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CONVERGE | Community

Learning from Home? 5 Tips for Success

August 19, 2020

How you and your child can prepare for school at home.


This year, many parents are tasked with preparing their kids for a new kind of back-to-school: distance learning. Due to the coronavirus pandemic, districts across the country have replaced in-person classes with home-based schooling or are offering a mixed schedule combining in-person and home-based learning. Teaching your kids from home can be a challenging adjustment, but we're here to help with tips on getting ready from day one.


Supply Yourself


Back-to-school always means stocking up on school supplies, but this year the supplies may look a little different. For distance learning, students will need to have a computer, laptop or tablet in order to participate. Contact your school to find out what devices your child will need for the coming semester and how you can qualify for a free laptop. Most schools are working with technology companies to provide refurbished and new devices to ensure kids have this critical tool to ensure virtual learning success. 


You'll also need to have reliable, fast Internet. Unfortunately, not all families have access to this type of connection. Cox's Connect2Compete program is offering two free months of low-cost home internet service with wifi for qualifying families who sign up through Sept. 30. Other benefits of this new Connect2Compete offer include remote desktop and phone support, access to the Cox Digital Academy for computer literacy training and educational resources, free WiFi and modem rental and access to discounted refurbished laptops and tech accessories. 


Designate Space


With everyone in your household eating, sleeping, working and learning all under one roof, things can start to feel a bit crowded! That's why it's important to designate specific areas of your home for each activity. Finding an ideal workspace for your child can help boost their focus, reduce stress and encourage creativity. Consider a spare bedroom, office or even a hallway nook. Set up a simple desk or table with few visual distractions, and make sure there's an electrical outlet within reach so your child can plug in their necessary devices.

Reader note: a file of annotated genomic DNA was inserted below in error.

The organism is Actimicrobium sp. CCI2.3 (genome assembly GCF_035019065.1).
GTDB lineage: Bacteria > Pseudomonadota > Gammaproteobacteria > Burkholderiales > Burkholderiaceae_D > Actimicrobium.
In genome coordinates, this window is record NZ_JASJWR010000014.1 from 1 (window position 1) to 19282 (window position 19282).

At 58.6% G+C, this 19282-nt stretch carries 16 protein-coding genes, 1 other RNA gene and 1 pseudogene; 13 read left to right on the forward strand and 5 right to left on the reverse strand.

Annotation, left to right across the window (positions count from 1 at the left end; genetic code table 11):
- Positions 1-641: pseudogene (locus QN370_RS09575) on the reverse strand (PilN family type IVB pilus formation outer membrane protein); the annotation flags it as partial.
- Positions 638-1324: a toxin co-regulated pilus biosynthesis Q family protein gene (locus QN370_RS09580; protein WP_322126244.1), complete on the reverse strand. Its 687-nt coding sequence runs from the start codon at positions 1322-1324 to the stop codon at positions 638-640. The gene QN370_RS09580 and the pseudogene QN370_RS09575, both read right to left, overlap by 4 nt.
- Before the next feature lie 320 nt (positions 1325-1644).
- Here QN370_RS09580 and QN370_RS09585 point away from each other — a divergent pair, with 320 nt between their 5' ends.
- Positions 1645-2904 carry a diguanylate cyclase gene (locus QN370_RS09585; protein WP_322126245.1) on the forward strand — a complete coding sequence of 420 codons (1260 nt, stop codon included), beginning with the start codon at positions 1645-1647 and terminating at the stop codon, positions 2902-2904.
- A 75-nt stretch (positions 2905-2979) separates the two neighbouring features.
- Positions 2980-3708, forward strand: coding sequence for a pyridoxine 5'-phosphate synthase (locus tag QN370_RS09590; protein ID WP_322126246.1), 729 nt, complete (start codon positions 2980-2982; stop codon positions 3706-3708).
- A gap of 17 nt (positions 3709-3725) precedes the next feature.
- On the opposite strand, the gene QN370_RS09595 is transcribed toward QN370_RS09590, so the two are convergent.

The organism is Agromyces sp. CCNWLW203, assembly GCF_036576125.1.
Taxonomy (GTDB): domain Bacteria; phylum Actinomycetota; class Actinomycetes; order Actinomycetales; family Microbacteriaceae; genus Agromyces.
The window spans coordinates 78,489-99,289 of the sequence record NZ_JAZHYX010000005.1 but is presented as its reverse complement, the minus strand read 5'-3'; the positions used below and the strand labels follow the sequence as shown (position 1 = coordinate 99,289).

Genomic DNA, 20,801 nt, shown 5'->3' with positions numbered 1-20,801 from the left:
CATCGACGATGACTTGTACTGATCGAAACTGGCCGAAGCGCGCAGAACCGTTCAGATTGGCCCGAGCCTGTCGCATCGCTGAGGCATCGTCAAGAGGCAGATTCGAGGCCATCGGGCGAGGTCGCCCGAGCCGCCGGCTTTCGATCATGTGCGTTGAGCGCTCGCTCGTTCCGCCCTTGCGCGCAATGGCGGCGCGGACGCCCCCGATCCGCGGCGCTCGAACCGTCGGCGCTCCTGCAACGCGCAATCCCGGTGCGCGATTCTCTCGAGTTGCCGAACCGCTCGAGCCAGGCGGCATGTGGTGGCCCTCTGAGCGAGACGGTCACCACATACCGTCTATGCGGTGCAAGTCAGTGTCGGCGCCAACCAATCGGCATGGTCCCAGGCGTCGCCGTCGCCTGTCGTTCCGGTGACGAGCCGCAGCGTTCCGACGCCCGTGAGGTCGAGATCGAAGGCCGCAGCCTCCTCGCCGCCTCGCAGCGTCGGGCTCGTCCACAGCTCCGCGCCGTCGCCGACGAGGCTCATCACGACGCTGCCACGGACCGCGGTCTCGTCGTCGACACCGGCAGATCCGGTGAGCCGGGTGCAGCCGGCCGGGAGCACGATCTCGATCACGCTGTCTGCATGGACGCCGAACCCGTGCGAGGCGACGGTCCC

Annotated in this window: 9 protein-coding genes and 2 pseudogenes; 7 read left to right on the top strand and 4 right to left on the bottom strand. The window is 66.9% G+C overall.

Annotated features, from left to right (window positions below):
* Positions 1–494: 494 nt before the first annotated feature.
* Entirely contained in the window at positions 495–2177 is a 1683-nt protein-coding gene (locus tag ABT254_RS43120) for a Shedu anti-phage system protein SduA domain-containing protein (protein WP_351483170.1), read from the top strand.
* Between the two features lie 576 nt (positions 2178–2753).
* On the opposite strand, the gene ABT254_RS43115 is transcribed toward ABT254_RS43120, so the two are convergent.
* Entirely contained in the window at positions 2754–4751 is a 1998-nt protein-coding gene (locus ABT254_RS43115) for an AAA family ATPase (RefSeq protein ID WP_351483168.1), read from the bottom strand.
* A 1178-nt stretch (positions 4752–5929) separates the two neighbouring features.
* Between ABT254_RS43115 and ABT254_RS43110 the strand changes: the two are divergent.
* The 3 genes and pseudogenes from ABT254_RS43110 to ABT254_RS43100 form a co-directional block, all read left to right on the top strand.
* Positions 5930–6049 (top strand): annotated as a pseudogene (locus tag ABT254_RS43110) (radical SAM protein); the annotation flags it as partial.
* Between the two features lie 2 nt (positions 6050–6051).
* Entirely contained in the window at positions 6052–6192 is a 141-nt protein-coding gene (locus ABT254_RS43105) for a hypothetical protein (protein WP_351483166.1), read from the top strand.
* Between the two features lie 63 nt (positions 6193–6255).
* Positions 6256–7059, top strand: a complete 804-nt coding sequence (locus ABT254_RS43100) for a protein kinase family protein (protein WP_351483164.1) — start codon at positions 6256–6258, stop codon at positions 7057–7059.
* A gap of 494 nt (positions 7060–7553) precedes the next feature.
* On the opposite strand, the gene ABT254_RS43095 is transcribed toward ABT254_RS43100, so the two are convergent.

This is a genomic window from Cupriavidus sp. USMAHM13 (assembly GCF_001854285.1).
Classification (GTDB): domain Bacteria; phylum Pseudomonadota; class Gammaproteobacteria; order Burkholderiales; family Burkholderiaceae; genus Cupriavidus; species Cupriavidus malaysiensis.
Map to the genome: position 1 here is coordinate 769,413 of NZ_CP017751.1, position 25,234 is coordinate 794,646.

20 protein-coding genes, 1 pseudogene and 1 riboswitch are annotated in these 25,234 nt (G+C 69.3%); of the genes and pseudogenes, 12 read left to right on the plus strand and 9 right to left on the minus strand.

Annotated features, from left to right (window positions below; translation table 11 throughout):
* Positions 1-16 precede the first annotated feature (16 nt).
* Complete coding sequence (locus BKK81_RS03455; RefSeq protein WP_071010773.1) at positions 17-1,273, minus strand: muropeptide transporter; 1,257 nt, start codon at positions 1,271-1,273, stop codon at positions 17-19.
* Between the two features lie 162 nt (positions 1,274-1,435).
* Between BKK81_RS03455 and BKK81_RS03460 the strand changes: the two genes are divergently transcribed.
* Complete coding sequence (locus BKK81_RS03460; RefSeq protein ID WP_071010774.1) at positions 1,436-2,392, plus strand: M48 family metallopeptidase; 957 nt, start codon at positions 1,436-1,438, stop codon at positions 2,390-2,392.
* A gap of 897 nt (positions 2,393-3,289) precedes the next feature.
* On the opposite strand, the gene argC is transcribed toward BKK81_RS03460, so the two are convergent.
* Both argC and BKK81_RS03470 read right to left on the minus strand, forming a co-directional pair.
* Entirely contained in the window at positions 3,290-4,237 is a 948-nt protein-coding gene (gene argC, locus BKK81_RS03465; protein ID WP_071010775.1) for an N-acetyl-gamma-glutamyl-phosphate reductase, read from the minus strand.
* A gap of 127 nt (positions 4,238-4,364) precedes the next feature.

For more hands-on projects and arts and crafts, use the kitchen or dining room table. These areas can be more stimulating, so stock up on vision boards, flash cards, notebooks and art supplies. Keep a separate den or play area where your family can get together and relax at the end of the day. 


Manage Your Time


One of the toughest things about learning from home? Creating a sense of structure. That's why it's so important to make a school-from-home schedule and stick to it. Try to identify the times your child is most receptive to learning, and designate those hours for the most focus-intensive tasks, like math or reading. For younger kids, offer breaks every 30 minutes or so. 


Anchoring your day around mealtimes can also prove helpful. If work allows, get the family together for lunch at the same time each day. And finally, if you get off-track one day and everything devolves into chaos, don't beat yourself up. Sometimes everyone needs a break, and you can always try again tomorrow. 


Keep on Moving


Physical activities like recess and physical education can help bolster academic performance, so setting time aside for movement is paramount. As part of your daily routine, be sure to include activities that will get your kid's blood pumping. Try to appeal to the things they already like to do. Is your child a dancer? Turn up the music and have a backyard dance party. Do they love basketball? Set up a hoop in your driveway or even your hallway. 


You can also incorporate physical activity into family time. Try taking an online yoga class with your kid — some classes even cater to small children — or plan a hike in a local park or nature area. This can also prove a great opportunity to connect with your child and talk about what he or she is learning. 


Stay Social


One of the biggest drawbacks to distance learning is social isolation. Kids crave interaction with their peers, and staying social is associated with increased cognitive ability and communication skills. 


For younger children, try organizing virtual play dates, Zoom movie nights or socially distant meet ups at a park or in a spacious backyard. For older kids and teens, encourage them to complete assignments with friends using FaceTime or Zoom. You can also talk to your school and see if they have programs in place to increase connections among the students and/or teachers. 


We're all adjusting to the new normal, and back to school is among the many changes forced by the pandemic. Hopefully, these tips will ensure a great start to the school year and success for your child, whether they're learning at home, in school — or some combination.


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